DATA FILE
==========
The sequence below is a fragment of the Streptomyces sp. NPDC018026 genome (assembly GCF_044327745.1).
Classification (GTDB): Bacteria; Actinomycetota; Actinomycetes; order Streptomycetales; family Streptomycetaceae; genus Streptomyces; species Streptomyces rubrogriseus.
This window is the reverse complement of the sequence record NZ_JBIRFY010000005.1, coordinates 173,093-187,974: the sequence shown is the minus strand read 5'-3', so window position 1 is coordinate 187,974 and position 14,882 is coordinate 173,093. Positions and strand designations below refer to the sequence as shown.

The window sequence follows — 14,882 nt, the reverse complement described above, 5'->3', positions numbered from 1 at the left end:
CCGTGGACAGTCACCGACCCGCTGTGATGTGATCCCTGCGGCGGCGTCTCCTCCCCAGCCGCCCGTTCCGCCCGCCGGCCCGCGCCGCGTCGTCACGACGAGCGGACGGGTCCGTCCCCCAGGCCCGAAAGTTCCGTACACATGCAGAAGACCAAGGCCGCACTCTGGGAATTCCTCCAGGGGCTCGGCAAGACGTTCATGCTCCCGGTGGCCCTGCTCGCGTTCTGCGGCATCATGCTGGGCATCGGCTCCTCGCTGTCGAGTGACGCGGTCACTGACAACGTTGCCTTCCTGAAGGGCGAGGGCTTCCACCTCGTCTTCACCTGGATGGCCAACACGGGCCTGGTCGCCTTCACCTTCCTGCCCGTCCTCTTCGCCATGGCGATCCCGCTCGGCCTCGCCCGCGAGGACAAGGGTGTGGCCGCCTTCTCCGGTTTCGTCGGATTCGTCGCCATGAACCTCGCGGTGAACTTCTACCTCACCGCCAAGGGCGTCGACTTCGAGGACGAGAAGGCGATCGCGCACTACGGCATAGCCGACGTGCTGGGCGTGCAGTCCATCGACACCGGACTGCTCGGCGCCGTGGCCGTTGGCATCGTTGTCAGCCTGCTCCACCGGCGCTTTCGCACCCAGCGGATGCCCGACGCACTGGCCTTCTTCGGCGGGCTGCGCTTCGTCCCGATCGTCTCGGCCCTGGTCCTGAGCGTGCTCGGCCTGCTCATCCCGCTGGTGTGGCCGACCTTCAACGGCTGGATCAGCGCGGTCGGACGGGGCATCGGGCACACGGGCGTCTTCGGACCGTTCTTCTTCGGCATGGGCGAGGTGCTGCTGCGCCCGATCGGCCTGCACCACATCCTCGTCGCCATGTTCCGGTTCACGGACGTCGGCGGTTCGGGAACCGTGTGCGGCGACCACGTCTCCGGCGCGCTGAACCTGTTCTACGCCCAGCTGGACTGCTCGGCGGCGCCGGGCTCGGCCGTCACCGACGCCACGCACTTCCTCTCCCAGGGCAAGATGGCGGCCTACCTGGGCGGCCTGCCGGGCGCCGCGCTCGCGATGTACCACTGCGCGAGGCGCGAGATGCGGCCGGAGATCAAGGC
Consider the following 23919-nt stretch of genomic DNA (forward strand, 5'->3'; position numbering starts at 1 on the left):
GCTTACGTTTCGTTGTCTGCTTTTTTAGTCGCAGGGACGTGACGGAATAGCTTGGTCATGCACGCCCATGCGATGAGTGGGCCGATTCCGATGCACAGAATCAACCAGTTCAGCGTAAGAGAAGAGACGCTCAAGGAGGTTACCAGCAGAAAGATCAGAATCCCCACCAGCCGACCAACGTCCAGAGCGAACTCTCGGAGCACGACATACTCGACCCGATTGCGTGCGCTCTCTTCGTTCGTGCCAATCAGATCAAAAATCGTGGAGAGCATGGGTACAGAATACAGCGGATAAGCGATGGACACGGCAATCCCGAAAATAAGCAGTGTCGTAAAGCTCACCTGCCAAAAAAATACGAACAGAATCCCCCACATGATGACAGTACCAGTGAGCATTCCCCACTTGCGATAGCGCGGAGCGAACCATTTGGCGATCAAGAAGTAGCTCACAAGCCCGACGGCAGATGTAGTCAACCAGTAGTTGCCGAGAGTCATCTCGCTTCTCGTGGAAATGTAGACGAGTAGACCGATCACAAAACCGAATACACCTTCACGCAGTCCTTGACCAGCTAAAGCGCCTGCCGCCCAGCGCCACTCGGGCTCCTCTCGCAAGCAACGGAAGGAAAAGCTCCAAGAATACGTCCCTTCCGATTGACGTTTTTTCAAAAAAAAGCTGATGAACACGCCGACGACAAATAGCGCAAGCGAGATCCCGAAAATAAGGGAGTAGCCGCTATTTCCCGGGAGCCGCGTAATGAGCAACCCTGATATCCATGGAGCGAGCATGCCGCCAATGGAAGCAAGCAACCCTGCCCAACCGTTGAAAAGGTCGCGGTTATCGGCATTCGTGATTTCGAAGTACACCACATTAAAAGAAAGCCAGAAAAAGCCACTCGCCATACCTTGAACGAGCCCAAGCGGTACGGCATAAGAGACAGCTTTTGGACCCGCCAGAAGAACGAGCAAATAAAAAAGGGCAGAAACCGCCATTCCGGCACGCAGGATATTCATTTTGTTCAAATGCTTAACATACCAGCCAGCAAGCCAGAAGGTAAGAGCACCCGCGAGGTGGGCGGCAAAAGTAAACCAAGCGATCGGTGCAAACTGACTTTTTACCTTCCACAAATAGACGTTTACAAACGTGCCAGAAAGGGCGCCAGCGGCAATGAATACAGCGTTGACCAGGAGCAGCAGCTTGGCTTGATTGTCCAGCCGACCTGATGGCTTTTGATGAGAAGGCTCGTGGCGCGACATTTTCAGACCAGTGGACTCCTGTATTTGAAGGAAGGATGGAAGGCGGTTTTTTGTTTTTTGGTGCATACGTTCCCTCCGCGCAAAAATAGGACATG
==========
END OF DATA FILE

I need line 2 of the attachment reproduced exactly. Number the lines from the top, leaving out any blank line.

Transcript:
Classification (GTDB): Bacteria; Actinomycetota; Actinomycetes; order Streptomycetales; family Streptomycetaceae; genus Streptomyces; species Streptomyces rubrogriseus.